Those wishing to find out even more about the shoes can do so at the pop-up store. Some of the items on display have been fitted with an RFID chip and present the facts about themselves on a monitor if placed on a designated surface on the shelf. In addition, customers keen on precision can have their feet digitally measured. The advantage: They will be advised on models that are optimally suited to their feet’s anatomy. Plus the computer is happy to toe the line should the sales expert feel the need for added assistance. Customers can have their personal data stored on a card and online in their personal Camper account and retrieve it on their next shopping trip. In addition, via large touchscreens you can connect to the entire footwear range on the Net, including full information on the models, sizes and colors available. “The reason,” explains Camper CEO Miguel Fluxá, “is that no Camper store is able to have all 700 models readily at hand.” Introducing the possibility of online shopping in stationary trading.

For Camper it is the first store to combine the benefits of online shopping (emancipated customers keen to find out about the products themselves and not happy to accept limits to the selection) with the sensory experience of the offline world. To this end, Camper could not have picked a better location than Vitra Campus – as it turns out Kéré’s concept is quite time-consuming. But that’s not a problem here as visitors to Vitra are already in the mood to immerse themselves in detailed content. Plus, compared to the usual downtown shopping trip the Campus setting offers plenty of tranquility and leisure to play with the possibilities offered by the store. While the shoemaker employed to illustrate in situ what it takes to make a Camper shoe will be happy to answer the one or other question. The verdict: The pop-up store is the perfect place for genuine Camper fans who wish to indulge in the brand experience and feel that purchasing an ordinary pair of shoes is a tad mundane.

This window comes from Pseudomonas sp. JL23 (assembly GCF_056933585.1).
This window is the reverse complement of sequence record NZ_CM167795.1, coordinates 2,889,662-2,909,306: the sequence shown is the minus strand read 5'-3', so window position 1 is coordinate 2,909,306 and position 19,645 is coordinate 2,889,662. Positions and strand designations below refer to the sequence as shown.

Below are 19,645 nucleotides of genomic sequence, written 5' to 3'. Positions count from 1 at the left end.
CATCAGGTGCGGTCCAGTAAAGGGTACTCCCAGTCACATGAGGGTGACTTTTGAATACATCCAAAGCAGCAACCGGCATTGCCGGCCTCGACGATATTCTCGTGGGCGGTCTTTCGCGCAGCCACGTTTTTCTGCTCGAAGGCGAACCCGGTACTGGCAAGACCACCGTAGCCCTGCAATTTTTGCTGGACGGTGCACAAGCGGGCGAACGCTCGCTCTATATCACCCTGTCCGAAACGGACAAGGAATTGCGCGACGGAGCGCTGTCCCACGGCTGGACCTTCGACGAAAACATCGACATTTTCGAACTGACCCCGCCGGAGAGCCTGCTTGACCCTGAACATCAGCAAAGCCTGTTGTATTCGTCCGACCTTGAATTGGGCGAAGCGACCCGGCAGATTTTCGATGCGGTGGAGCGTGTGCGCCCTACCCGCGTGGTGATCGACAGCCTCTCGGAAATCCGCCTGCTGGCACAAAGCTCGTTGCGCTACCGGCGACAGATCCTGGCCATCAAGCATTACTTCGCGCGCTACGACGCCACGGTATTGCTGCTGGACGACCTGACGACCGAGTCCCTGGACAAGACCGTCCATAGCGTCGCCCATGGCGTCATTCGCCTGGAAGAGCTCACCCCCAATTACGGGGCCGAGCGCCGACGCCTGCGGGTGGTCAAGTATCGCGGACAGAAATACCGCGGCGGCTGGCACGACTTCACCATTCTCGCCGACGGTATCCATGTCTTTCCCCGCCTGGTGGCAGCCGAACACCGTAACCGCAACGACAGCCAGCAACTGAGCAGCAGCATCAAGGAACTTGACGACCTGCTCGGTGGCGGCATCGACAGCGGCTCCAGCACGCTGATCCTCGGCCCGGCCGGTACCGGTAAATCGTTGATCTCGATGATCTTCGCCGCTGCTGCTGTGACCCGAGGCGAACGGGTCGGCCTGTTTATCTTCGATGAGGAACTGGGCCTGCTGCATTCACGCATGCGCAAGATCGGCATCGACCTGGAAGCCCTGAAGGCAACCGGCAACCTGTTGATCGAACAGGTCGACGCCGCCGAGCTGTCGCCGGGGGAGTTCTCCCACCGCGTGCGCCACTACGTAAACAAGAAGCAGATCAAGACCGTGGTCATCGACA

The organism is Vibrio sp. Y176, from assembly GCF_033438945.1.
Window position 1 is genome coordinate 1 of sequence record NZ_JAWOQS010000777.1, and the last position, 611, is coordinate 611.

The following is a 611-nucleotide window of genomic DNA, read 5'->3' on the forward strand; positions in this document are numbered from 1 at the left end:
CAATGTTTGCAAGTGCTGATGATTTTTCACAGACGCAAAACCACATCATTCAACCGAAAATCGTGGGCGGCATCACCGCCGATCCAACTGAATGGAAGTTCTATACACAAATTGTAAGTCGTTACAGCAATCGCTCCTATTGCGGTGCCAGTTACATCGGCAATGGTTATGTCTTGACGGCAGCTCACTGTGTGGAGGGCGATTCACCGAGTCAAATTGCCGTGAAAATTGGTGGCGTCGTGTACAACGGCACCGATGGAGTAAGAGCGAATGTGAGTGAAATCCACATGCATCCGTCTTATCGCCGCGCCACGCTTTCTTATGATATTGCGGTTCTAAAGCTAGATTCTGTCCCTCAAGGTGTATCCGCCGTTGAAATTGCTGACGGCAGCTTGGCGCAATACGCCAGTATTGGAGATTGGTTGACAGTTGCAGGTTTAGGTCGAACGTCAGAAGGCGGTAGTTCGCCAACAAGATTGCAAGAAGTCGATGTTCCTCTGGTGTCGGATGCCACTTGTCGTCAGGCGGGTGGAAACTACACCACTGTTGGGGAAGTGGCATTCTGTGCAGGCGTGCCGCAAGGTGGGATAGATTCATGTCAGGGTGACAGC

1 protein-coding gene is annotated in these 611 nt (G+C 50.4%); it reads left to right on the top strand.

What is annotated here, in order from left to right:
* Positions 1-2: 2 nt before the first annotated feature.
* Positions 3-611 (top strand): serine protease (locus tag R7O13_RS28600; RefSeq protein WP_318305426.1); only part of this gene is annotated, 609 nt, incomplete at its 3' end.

Camper Pop-up Store
Vitra Campus, Weil am Rhein
June 18 thru September 30, 2015
Monday to Saturday, 10 a.m. to 6 p.m.

The book on Camper
The Walking Society
Edited by Anniina Koivu
408 pages, approx. 500 illustrations, hardcover,
Lars Mueller Publishers, Zurich 2015
49.00 euros

Strolling through the outer zone, visitors learn interesting details about the Camper brand, while the central area of the installation offers a direct, hands-on encounter with the shoes. Photo © Vitra
In both areas, digital devices supply visitors with more in-depth information as architect Diébédo Francis Kéré (left) und Hanns-Peter Cohn (Head Shop Segment) (right from the monitor) explain. Photo © Adeline Seidel, Stylepark
The central element of the retail architecture is a self-supporting, shelf-like wall construction, which was realised by the Vitra company Vizona using blockboard. Photo © Vitra
Premiere for the „Mono 6 P/L” system for in-store communication by Visplay: This system bundles the electrical wiring needed for lighting and digital signage. Photo © Vitra
The Vitra Group’s lighting specialist, Ansorg, planned and supplied a product lighting solution for the project that can be easily adjusted by an Ipad. Photo © Vitra